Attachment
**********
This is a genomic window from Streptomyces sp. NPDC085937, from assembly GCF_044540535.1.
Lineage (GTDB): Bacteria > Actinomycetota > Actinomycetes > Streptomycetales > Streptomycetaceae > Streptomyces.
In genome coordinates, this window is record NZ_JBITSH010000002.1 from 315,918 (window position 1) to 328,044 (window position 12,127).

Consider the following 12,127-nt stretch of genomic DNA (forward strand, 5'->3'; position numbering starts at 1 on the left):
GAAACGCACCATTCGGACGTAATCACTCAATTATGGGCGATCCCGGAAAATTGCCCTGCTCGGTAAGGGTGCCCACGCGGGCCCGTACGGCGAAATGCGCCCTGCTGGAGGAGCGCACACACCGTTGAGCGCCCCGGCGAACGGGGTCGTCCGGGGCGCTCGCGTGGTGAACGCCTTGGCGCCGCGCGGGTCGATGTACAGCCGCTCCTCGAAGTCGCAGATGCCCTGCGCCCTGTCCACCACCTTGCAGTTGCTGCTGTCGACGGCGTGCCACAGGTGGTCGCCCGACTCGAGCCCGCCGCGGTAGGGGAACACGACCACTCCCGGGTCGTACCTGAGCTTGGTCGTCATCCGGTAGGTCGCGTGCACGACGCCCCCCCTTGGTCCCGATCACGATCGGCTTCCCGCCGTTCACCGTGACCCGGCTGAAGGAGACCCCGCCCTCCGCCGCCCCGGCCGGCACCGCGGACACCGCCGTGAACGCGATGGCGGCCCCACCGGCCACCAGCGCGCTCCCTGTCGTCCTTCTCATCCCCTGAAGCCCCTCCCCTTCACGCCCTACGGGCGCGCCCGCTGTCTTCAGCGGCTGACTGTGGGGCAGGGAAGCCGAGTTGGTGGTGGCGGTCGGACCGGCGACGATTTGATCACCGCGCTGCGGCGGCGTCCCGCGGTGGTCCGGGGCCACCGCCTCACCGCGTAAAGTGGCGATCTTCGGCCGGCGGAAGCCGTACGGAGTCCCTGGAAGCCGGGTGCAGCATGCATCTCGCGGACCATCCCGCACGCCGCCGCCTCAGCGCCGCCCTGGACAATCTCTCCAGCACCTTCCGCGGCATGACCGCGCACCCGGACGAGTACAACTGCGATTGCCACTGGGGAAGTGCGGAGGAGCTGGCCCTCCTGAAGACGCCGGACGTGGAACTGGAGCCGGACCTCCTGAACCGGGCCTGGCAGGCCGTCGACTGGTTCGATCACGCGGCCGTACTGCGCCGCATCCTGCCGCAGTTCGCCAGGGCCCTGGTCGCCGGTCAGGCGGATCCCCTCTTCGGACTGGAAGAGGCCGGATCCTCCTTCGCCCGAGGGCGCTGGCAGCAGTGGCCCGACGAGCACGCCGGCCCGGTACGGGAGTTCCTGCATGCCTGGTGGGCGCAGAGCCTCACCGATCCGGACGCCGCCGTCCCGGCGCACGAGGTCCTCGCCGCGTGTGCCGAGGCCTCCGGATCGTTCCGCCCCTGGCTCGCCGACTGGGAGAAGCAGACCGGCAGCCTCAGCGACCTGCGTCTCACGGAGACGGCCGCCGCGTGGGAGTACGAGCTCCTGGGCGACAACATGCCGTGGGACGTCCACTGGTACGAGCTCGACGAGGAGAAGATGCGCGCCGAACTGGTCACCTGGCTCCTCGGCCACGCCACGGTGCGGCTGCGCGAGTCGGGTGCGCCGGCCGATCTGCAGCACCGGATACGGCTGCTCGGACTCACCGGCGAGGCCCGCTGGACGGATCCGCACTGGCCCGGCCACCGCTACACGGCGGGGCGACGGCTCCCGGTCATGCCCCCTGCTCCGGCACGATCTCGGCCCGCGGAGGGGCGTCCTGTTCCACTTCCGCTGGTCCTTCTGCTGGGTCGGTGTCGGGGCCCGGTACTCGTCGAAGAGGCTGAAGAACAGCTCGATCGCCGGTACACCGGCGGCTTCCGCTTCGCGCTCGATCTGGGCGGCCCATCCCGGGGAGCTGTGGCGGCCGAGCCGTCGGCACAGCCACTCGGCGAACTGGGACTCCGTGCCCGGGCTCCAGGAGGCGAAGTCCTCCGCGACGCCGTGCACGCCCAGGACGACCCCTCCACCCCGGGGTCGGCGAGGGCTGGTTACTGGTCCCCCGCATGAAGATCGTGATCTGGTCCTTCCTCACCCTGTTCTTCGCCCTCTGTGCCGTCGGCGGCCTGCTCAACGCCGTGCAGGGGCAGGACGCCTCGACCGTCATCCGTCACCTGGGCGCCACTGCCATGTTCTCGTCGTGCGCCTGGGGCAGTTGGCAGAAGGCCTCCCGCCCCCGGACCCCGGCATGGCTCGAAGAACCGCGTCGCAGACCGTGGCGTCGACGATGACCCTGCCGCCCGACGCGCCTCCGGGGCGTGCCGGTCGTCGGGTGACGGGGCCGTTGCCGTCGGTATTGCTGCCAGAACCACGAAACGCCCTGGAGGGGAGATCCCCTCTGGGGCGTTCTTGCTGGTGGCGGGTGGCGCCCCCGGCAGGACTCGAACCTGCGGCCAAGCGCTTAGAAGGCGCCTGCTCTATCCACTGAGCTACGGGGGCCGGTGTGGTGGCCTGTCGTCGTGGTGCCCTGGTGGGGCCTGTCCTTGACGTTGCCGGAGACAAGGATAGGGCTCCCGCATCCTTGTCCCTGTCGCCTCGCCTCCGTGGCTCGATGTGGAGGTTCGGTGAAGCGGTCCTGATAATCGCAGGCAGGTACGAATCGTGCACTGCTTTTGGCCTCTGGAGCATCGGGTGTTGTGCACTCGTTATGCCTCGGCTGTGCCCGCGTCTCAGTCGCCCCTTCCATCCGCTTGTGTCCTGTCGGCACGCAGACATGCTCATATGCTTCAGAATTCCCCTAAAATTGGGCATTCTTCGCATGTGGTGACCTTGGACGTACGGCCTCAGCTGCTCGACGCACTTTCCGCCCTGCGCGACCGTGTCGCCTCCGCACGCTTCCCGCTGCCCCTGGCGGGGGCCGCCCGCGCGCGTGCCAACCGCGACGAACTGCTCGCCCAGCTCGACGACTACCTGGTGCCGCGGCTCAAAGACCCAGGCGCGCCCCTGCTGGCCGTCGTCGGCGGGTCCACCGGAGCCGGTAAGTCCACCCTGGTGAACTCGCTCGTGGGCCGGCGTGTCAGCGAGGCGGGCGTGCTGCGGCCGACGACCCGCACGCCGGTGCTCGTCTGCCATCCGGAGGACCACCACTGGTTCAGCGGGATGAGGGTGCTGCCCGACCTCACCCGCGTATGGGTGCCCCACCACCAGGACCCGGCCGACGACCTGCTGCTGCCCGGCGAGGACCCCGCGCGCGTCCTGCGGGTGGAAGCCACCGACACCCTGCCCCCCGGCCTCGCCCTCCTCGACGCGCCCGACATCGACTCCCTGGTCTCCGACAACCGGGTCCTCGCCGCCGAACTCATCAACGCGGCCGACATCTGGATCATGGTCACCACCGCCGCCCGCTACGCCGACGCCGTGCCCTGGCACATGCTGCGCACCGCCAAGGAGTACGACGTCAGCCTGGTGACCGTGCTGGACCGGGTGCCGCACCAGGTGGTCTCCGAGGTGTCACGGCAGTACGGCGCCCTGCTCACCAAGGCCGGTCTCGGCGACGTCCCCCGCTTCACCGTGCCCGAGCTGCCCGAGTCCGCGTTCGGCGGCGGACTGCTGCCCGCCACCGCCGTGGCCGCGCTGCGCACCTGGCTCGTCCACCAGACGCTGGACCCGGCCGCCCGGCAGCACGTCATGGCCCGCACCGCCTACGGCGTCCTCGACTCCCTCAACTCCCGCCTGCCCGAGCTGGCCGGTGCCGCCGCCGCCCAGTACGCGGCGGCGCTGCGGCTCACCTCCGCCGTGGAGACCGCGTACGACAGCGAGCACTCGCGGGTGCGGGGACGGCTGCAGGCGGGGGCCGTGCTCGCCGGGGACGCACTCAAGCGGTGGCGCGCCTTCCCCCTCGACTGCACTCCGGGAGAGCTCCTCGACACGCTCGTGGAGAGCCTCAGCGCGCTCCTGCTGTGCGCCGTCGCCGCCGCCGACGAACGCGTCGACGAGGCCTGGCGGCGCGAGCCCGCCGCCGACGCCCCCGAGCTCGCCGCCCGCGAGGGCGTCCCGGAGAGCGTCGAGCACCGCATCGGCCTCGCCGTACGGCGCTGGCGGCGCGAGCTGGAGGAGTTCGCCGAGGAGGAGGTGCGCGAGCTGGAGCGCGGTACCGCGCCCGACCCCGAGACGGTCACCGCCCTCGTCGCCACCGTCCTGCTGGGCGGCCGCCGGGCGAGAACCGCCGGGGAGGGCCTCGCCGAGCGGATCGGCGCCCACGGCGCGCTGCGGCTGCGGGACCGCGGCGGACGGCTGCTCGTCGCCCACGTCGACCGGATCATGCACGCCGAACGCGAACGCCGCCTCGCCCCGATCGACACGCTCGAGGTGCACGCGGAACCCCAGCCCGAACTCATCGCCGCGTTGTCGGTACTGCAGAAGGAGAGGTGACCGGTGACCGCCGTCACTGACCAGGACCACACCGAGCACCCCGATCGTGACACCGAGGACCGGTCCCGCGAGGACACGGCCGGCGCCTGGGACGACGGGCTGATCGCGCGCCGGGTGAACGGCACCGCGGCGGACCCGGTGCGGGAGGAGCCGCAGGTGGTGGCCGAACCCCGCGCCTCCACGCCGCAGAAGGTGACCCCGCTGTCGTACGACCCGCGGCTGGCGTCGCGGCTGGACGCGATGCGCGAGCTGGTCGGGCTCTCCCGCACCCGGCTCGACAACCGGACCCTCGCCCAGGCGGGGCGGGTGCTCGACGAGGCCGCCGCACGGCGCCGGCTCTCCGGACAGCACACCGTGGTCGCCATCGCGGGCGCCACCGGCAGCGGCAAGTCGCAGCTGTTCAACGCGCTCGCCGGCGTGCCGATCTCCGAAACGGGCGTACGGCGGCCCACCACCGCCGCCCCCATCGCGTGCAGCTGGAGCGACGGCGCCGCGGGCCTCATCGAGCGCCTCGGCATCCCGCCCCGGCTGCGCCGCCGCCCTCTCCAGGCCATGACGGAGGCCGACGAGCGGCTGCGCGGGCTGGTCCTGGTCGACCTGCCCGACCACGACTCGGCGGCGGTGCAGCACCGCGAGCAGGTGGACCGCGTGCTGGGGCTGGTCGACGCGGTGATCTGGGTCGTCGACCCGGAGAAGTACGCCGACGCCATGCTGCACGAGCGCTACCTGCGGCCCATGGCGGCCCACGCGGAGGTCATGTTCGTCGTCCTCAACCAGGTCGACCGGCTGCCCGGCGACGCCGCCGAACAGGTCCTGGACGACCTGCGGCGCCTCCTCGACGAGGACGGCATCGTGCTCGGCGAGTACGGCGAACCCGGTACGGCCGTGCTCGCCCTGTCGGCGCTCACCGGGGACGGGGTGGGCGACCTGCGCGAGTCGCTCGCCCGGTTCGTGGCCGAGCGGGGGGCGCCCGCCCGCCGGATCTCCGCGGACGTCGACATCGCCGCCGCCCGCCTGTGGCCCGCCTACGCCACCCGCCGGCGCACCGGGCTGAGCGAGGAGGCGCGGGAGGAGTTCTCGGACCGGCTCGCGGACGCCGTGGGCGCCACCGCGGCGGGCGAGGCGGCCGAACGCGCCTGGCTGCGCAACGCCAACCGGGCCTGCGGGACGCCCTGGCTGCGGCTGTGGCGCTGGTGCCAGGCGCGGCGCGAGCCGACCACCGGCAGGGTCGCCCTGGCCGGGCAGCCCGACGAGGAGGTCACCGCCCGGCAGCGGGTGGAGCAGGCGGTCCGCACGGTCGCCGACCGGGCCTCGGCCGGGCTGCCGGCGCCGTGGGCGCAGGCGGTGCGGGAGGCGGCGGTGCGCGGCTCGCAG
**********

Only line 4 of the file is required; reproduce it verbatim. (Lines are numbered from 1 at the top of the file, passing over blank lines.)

Consider the following 12,127-nt stretch of genomic DNA (forward strand, 5'->3'; position numbering starts at 1 on the left):